Ontology of active and passive environmental exposure

Tracking #: 3356-4570

This paper is currently under review
Csilla Vamos
Simon Scheider
Tabea Sonnenschein
Roel Vermeulen

Responsible editor: 
Cogan Shimizu

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Full Paper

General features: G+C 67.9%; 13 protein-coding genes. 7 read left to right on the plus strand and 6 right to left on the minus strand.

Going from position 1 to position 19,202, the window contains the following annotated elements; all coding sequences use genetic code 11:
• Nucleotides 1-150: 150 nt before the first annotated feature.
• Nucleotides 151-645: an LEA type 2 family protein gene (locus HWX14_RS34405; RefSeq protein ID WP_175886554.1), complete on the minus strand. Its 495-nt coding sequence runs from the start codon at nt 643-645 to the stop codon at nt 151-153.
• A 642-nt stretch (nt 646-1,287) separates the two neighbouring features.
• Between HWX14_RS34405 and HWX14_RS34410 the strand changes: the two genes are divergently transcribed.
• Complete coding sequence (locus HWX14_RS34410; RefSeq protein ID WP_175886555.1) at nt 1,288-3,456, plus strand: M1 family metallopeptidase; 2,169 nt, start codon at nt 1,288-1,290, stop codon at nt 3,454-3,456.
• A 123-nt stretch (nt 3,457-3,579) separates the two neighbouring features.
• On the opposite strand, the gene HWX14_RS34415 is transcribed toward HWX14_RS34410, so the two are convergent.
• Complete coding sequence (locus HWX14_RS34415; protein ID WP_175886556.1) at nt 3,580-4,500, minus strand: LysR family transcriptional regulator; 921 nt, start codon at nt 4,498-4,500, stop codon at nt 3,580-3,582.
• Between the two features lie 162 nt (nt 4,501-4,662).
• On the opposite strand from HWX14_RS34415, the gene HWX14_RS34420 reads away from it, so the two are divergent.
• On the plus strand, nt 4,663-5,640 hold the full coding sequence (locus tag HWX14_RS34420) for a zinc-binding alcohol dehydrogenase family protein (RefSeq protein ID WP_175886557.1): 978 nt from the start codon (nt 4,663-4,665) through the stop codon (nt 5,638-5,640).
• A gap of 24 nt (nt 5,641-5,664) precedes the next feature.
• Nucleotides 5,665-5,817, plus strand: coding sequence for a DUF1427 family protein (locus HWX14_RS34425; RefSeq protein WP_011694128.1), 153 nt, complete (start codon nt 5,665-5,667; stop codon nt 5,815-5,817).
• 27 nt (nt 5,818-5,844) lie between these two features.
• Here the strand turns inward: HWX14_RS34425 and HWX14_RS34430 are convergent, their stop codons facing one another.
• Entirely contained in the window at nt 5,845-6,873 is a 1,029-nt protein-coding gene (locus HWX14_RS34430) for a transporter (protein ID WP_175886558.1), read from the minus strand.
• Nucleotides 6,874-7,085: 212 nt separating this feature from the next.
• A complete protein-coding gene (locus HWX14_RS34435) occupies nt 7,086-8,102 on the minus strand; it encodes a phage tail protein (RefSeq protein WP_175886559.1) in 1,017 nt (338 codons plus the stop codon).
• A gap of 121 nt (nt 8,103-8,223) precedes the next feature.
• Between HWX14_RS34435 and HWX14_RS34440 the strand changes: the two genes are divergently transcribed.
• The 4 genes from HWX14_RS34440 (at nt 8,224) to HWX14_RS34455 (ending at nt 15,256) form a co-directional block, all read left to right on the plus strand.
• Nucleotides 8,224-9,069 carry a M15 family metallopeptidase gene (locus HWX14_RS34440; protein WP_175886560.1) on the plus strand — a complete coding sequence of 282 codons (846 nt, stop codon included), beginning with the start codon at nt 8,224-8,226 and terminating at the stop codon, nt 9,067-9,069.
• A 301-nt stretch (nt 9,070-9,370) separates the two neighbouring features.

Exposure is a central concept of the health and behavioural sciences needed to study the influence of the environment on the health and behavior of people within a spatial context. While an increasing number of studies measure different forms of exposure, including the influence of air quality, noise, and crime, the influence of land cover on physical activity, or of the urban environment on food intake, we lack a \textit{common conceptual model} of environmental exposure that captures its main structure across all this variety. Against the background of such a model, it becomes possible not only to systematically compare different methodological approaches, but also to better link and align the content of the vast amount of scientific publications on this topic in a systematic way. For example, an important methodical distinction is between studies that model exposure as an exclusive outcome of some activity versus ones where the environment acts as a direct independent cause (\textit{active vs. passive exposure}). Here, we propose an ontology design pattern that can be used to define exposure and to model its variants. It is built around causal relations between concepts including persons, activities, concentrations, exposures, environments and health risks. We formally define environmental stressors and variants of exposure using Description Logic (DL), which allows automatic inference from the RDF-encoded content of a paper. Furthermore, concepts can be linked with data models and modelling methods used in a study. To test the pattern, we translated competency questions into SPARQL queries and ran them over RDF-encoded content. Results show how study characteristics can be classified and summarized in a manner which reflects important methodical differences.
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